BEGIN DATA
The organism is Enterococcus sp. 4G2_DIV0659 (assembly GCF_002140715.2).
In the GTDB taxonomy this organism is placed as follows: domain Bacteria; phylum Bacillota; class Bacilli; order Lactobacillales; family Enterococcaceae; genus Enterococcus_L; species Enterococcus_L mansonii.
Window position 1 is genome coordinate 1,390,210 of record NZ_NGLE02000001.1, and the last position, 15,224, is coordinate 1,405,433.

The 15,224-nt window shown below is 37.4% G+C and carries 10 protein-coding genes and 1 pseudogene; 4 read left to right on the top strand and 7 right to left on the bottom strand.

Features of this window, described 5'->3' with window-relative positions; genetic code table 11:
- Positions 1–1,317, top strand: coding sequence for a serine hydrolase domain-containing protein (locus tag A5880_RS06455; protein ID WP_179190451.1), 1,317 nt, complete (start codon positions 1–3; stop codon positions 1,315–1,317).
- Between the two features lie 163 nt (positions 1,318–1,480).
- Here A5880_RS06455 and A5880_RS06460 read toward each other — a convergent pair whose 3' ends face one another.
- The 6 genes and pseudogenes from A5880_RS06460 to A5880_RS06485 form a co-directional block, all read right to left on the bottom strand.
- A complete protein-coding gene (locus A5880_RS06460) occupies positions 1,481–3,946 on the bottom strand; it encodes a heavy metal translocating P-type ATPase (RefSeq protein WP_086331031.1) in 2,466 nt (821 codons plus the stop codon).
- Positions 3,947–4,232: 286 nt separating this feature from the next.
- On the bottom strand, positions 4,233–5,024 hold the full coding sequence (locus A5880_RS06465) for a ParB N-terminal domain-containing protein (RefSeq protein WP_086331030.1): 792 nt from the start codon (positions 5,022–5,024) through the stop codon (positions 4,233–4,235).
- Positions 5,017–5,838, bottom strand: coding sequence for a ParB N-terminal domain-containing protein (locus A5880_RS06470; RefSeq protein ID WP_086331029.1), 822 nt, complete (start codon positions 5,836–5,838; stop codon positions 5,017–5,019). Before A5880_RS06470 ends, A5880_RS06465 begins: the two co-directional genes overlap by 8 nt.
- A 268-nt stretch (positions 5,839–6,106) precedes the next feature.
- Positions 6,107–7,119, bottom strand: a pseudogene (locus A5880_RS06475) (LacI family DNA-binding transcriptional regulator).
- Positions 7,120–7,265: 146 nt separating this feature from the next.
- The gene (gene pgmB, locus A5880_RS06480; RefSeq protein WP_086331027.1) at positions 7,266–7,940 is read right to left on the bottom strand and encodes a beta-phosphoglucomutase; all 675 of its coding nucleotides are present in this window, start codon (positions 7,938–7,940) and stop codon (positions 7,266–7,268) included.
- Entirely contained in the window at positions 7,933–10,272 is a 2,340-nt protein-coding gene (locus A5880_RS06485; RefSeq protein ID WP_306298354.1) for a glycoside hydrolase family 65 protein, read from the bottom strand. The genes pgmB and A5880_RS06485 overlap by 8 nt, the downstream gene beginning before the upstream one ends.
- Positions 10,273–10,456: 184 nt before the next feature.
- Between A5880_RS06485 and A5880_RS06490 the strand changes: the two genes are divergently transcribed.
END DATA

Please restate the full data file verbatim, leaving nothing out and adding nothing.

The organism is Enterococcus sp. 4G2_DIV0659 (assembly GCF_002140715.2).
In the GTDB taxonomy this organism is placed as follows: domain Bacteria; phylum Bacillota; class Bacilli; order Lactobacillales; family Enterococcaceae; genus Enterococcus_L; species Enterococcus_L mansonii.
Window position 1 is genome coordinate 1,390,210 of record NZ_NGLE02000001.1, and the last position, 15,224, is coordinate 1,405,433.

The 15,224-nt window shown below is 37.4% G+C and carries 10 protein-coding genes and 1 pseudogene; 4 read left to right on the top strand and 7 right to left on the bottom strand.

Features of this window, described 5'->3' with window-relative positions; genetic code table 11:
- Positions 1–1,317, top strand: coding sequence for a serine hydrolase domain-containing protein (locus tag A5880_RS06455; protein ID WP_179190451.1), 1,317 nt, complete (start codon positions 1–3; stop codon positions 1,315–1,317).
- Between the two features lie 163 nt (positions 1,318–1,480).
- Here A5880_RS06455 and A5880_RS06460 read toward each other — a convergent pair whose 3' ends face one another.
- The 6 genes and pseudogenes from A5880_RS06460 to A5880_RS06485 form a co-directional block, all read right to left on the bottom strand.
- A complete protein-coding gene (locus A5880_RS06460) occupies positions 1,481–3,946 on the bottom strand; it encodes a heavy metal translocating P-type ATPase (RefSeq protein WP_086331031.1) in 2,466 nt (821 codons plus the stop codon).
- Positions 3,947–4,232: 286 nt separating this feature from the next.
- On the bottom strand, positions 4,233–5,024 hold the full coding sequence (locus A5880_RS06465) for a ParB N-terminal domain-containing protein (RefSeq protein WP_086331030.1): 792 nt from the start codon (positions 5,022–5,024) through the stop codon (positions 4,233–4,235).
- Positions 5,017–5,838, bottom strand: coding sequence for a ParB N-terminal domain-containing protein (locus A5880_RS06470; RefSeq protein ID WP_086331029.1), 822 nt, complete (start codon positions 5,836–5,838; stop codon positions 5,017–5,019). Before A5880_RS06470 ends, A5880_RS06465 begins: the two co-directional genes overlap by 8 nt.
- A 268-nt stretch (positions 5,839–6,106) precedes the next feature.
- Positions 6,107–7,119, bottom strand: a pseudogene (locus A5880_RS06475) (LacI family DNA-binding transcriptional regulator).
- Positions 7,120–7,265: 146 nt separating this feature from the next.
- The gene (gene pgmB, locus A5880_RS06480; RefSeq protein WP_086331027.1) at positions 7,266–7,940 is read right to left on the bottom strand and encodes a beta-phosphoglucomutase; all 675 of its coding nucleotides are present in this window, start codon (positions 7,938–7,940) and stop codon (positions 7,266–7,268) included.
- Entirely contained in the window at positions 7,933–10,272 is a 2,340-nt protein-coding gene (locus A5880_RS06485; RefSeq protein ID WP_306298354.1) for a glycoside hydrolase family 65 protein, read from the bottom strand. The genes pgmB and A5880_RS06485 overlap by 8 nt, the downstream gene beginning before the upstream one ends.
- Positions 10,273–10,456: 184 nt before the next feature.
- Between A5880_RS06485 and A5880_RS06490 the strand changes: the two genes are divergently transcribed.